Georgia Southern University medical laboratory science student Lauren Frank recently edged ahead of student hopefuls from around the country to earn a six-month medical laboratory assistant clinical rotation at Mayo Clinic in Jacksonville, Florida.
U.S. News & World Report ranked the Mayo Clinic as the No. 1 hospital overall and No. 1 in more specialties than any other hospital in the nation in its 2018-2019 rankings of top hospitals.
For Frank, who chose the Armstrong Campus for its beauty and renowned health professions program, landing a clinical rotation spot at Mayo Clinic was more than an accomplishment; it was the realization of a childhood dream.
“It means so much to be chosen for a clinical rotation at the Mayo Clinic,” she noted. “It has always been a dream of mine to work at Mayo.”
Diagnosed with a rare type of cancer at age five, Nashville, Tennessee, native Frank said her experiences in the hospital encouraged her pursuit of a degree in the medical field so that she could help others in the same way she was helped.
“I chose medical laboratory sciences so that I could aid in the diagnosis and treatment of those who are suffering from life-threatening illnesses,” she said.
Upon completion of the clinical rotation, Frank will graduate in December and hopes to attend medical school to become a pediatric oncologist.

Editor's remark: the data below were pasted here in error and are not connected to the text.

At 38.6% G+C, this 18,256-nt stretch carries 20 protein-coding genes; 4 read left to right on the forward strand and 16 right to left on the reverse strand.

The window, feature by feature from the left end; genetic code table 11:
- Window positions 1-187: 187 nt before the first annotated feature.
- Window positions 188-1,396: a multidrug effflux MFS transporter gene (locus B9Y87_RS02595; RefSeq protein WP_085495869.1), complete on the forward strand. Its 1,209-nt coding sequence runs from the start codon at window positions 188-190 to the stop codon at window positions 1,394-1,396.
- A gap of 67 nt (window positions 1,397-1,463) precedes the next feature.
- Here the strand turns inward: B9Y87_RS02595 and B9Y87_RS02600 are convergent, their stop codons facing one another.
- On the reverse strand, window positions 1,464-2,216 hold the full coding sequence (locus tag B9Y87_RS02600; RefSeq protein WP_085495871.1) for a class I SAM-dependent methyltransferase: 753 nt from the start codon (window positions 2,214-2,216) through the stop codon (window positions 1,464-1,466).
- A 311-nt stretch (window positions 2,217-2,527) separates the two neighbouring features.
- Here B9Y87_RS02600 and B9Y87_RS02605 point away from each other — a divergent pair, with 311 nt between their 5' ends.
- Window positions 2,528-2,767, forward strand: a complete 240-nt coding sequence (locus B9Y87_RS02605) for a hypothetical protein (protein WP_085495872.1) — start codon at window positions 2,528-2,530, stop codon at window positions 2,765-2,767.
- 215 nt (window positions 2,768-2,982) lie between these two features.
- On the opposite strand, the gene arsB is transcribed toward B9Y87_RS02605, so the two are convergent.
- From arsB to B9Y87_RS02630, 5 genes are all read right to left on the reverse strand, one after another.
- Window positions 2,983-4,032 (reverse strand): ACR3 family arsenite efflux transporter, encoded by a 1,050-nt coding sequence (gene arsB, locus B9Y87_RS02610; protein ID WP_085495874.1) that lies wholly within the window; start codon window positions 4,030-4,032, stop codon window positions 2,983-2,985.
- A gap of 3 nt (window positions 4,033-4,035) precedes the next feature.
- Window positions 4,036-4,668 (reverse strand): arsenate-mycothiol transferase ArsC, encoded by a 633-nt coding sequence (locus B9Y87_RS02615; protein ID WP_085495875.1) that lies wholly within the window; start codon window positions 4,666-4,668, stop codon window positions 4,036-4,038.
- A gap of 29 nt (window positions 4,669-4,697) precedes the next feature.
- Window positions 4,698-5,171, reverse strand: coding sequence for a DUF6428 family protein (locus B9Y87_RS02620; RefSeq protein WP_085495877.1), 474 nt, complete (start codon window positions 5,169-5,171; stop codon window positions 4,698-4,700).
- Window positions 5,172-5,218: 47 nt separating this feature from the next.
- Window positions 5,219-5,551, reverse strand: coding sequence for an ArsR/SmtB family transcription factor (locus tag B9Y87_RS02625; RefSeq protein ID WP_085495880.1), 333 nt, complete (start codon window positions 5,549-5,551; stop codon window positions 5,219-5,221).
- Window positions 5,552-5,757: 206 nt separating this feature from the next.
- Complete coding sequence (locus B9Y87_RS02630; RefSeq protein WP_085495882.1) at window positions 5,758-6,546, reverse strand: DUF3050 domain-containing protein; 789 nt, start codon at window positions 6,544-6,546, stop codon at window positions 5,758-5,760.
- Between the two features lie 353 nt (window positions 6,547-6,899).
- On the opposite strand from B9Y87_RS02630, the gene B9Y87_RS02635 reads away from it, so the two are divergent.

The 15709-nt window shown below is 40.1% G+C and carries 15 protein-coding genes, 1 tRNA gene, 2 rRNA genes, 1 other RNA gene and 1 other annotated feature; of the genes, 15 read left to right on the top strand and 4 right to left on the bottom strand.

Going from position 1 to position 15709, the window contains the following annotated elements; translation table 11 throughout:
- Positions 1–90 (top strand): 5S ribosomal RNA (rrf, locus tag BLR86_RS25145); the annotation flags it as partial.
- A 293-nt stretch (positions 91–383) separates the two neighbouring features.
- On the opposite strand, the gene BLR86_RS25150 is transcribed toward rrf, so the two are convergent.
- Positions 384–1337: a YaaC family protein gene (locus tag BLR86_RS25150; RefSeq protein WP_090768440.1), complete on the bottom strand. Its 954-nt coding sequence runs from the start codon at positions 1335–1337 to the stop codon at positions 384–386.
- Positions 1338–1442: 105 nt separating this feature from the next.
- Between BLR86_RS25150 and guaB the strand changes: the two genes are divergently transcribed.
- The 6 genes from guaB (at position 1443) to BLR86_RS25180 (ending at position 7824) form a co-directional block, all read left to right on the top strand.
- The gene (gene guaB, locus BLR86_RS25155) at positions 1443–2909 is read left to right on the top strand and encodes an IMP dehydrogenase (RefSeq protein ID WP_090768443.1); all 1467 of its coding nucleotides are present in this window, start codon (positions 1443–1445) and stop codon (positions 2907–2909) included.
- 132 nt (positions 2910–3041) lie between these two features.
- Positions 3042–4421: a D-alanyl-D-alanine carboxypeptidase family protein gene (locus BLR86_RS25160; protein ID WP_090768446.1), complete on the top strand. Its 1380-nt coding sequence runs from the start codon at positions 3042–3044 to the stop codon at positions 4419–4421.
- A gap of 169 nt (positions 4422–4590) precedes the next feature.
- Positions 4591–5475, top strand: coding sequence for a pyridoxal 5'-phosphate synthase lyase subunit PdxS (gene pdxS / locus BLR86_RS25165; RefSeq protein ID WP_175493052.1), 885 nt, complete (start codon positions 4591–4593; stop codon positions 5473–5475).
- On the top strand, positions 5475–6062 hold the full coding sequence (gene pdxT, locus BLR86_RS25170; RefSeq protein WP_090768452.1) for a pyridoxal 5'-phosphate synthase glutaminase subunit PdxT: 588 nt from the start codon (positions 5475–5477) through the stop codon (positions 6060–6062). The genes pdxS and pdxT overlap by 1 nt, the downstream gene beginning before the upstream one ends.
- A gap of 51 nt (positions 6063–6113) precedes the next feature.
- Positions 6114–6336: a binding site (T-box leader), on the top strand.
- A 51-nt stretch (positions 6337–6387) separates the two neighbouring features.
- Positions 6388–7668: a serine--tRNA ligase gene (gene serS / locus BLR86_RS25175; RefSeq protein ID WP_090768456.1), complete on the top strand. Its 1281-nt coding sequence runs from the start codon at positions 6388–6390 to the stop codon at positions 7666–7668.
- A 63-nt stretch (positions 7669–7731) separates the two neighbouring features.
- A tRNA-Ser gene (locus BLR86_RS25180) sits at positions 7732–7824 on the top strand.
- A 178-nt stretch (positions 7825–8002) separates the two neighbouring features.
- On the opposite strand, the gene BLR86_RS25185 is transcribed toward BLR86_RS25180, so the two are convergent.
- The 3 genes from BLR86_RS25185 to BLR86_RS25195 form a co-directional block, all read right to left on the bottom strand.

The Medical Laboratory Science program at Georgia Southern, housed within the Waters College of Health Professions, is the largest in the state. Medical laboratory scientists are trained to provide essential clinical information to healthcare providers and are responsible for assuring reliable results that contribute to the prevention, diagnosis, prognosis and treatment of physiological and pathological conditions.
With three top-ranked campuses in Jacksonville, Florida; Phoenix, Arizona; and Rochester, Minnesota, Mayo Clinic’s specialized experts treat rare and complex conditions for more than one million patients a year.
Georgia Southern University, a public Carnegie Doctoral/R2 institution founded in 1906, offers 141 degree programs serving nearly 26,500 students through nine colleges on three campuses in Statesboro, Savannah, Hinesville and online instruction. A leader in higher education in southeast Georgia, the University provides a diverse student population with expert faculty, world-class scholarship and hands-on learning opportunities. Georgia Southern creates lifelong learners who serve as responsible scholars, leaders and stewards in their communities. Visit GeorgiaSouthern.edu.